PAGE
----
Wednesday, January 30, 2019

Shyamalan's GLASS concludes the superhero trilogy we don't deserve and didn't know we needed

You know that a filmmaker has returned to fine form when you're compelled to a second viewing during a movie's first run.  Maybe even soon going back for a third.

After a few disappointments (including 2006's bewildering and nigh-incomprehensible Lady In The Water) my interest had grown wary - to put it mildly - in M. Night Shyamalan's work.  The wunderkind who in 1999 brought us The Sixth Sense and then Unbreakable followed by Signs and The Village (a film I will never be ashamed to defend) had been hailed as "his generation's Steven Spielberg."

But then Shyamalan kinda wandered off the reservation.  Went weird.  Became the strange relative who packs up and goes into places that only his deepest id seems to understand.  Sometimes he comes back from the quest with renewed vision and perspective.  Sometimes he doesn't.  Sometimes he fails to come back at all.

It wasn't until a few weeks ago on Christmas Eve that I finally saw Shyamalan's 2016 film Split.  Even before then it intrigued me.  The widespread word was that Split was shockingly good.  And I have become a bit of a fan of James McAvoy.  But then I heard that its final scene tied in with Unbreakable: a film that's enraptured me since first watching one late night at a theater in Asheville many moons ago.

Even without knowing that the connection with Unbreakable was coming, I would have caught the common thread.  Shyamalan had produced another comic book movie without being based on a comic book.  McAvoy's character - dubbed "The Horde" by the end of the movie - is described so much as superhuman depending on which personality is dominant at the time, that Split was at least an obvious spiritual sequel to Unbreakable.  The main deviation being that this was a super villain origin story (maybe the first one in cinema history).

But then that last scene in the diner, and a waitress mentioning the guy in the wheelchair from years ago and then we see David Dunn (how I regret not being in a theater when Bruce Willis comes into camera) simply muttering "Mister Glass".  The best magic is when it's done right in front of your eyes, and you think you're seeing everything but then it drops your jaws and you can barely realize how much you've been tricked the whole time.  That's what Split was: a full-blown stealth sequel.  And a portent that this wasn't over with yet...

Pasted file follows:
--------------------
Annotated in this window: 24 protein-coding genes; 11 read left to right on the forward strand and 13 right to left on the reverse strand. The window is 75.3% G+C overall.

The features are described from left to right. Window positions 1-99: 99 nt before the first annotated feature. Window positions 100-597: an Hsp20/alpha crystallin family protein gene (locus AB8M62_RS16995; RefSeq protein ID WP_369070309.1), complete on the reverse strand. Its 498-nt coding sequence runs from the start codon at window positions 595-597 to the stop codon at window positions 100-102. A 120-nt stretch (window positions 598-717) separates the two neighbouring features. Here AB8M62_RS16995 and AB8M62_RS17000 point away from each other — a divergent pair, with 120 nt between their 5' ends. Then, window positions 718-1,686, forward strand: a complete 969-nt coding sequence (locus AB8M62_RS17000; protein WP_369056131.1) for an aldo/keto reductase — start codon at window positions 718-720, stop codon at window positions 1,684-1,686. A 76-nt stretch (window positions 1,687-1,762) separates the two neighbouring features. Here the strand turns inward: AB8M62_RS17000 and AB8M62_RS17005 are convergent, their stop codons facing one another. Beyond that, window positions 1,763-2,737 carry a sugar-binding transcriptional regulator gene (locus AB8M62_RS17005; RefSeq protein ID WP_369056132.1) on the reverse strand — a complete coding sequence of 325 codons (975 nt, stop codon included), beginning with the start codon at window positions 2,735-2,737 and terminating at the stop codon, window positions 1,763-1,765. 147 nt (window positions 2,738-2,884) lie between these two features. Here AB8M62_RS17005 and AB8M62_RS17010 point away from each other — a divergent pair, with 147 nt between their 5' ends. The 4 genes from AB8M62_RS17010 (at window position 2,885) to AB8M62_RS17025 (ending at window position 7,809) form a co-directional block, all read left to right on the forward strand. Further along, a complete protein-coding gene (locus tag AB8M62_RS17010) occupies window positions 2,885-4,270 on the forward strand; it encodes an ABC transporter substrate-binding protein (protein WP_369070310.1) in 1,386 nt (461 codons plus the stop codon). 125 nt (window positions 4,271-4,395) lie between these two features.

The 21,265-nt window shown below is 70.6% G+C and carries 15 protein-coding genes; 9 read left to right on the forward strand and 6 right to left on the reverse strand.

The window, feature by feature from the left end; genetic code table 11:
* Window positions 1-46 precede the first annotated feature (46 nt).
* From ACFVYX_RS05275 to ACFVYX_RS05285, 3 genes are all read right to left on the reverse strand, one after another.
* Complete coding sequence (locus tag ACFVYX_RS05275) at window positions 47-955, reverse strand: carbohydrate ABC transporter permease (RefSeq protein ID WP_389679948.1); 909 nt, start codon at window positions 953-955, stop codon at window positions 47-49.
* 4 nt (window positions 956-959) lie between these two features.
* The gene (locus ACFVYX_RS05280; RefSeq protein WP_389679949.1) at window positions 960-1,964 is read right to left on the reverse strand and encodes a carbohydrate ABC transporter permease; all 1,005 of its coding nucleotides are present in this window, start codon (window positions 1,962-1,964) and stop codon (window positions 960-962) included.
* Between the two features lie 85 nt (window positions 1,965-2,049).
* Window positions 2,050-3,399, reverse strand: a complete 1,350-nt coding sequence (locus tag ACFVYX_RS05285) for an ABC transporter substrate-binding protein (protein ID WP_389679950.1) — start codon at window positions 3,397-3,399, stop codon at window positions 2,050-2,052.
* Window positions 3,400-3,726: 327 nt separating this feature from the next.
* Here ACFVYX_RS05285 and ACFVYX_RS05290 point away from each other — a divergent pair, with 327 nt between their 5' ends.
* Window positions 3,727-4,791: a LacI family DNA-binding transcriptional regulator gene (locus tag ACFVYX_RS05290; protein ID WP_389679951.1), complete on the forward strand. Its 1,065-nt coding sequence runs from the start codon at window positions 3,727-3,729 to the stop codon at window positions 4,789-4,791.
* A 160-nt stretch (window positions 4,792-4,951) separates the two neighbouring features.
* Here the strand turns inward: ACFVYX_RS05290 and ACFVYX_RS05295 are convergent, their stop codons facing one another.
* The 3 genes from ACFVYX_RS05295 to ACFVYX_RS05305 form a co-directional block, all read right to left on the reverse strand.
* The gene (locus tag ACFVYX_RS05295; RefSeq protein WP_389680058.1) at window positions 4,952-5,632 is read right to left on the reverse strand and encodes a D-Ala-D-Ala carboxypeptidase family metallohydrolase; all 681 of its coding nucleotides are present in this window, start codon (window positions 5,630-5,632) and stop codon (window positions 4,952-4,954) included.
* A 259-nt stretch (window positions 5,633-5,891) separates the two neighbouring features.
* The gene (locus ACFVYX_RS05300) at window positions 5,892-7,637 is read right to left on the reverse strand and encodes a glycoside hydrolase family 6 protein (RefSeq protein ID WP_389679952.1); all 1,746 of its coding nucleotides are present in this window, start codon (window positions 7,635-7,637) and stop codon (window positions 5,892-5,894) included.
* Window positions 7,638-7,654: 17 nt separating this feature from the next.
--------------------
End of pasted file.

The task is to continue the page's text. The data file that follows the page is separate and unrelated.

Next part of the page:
Shyamalan had regained my tenantative faith.  He seemed on to something.  And I knew that I had to ride this out to the end to see where he was taking this.

So it is that on its opening weekend I caught Glass.  An attempt was made to write a review shortly afterward but... I couldn't do it.  Not without another viewing and absorbing the spectacle of not just this movie, but the entire tale leading up to it.

That second viewing came last night and it only affirmed what had been on my mind in the days since first seeing Glass: that M. Night Shyamalan has delivered a true thinking-person's comic book saga.  One well ahead of its time and I have to believe that admiration and appreciation for it is only going to keep growing.  Some call it the "Unbreakable Trilogy".  Shyamalan himself refers to it as the "Eastrail 177 Trilogy".  My personal preference is simply "the Eastrail Trilogy".

Whatever its name, Shyamalan has made Glass be the third act of the superhero trilogy that we don't deserve, that we didn't know we needed, and perhaps should be the morality tale we heed most right now.

Glass begins three weeks after the events of Split, and David Wendell Crumb is still on the loose.  Now nineteen years after the conclusion of Unbreakable, David Dunn persists in his persona as "Raincoat Guy", "Security Guard Man", whatever.  The latest nickname that social media has given him is "The Overseer": a superhero monicker that Dunn's now grown-up son and business partner Joseph (again played by Spencer Treat Clark) relishes in the back-office lair of their home security store.  Even now, Dunn is still looking out for people.  And trying to distract himself from his status as a widower.

When four cheerleaders disappear - the same M.O. as Crumb's previous abduction of Casey Clarke (Anya Taylor-Joy) and her friends - David and Joseph set out to track down The Beast.  And it's not far into Glass that the two metahumans collide in combat.  They are just as promptly apprehended and taken into custody and remanded to a high-security mental institution.  The same high-security mental institution, incidentally, where a near-catatonic Elijah Price (Samuel L. Jackson) has been put away following his homicidal quest for superhumans nearly two decades earlier.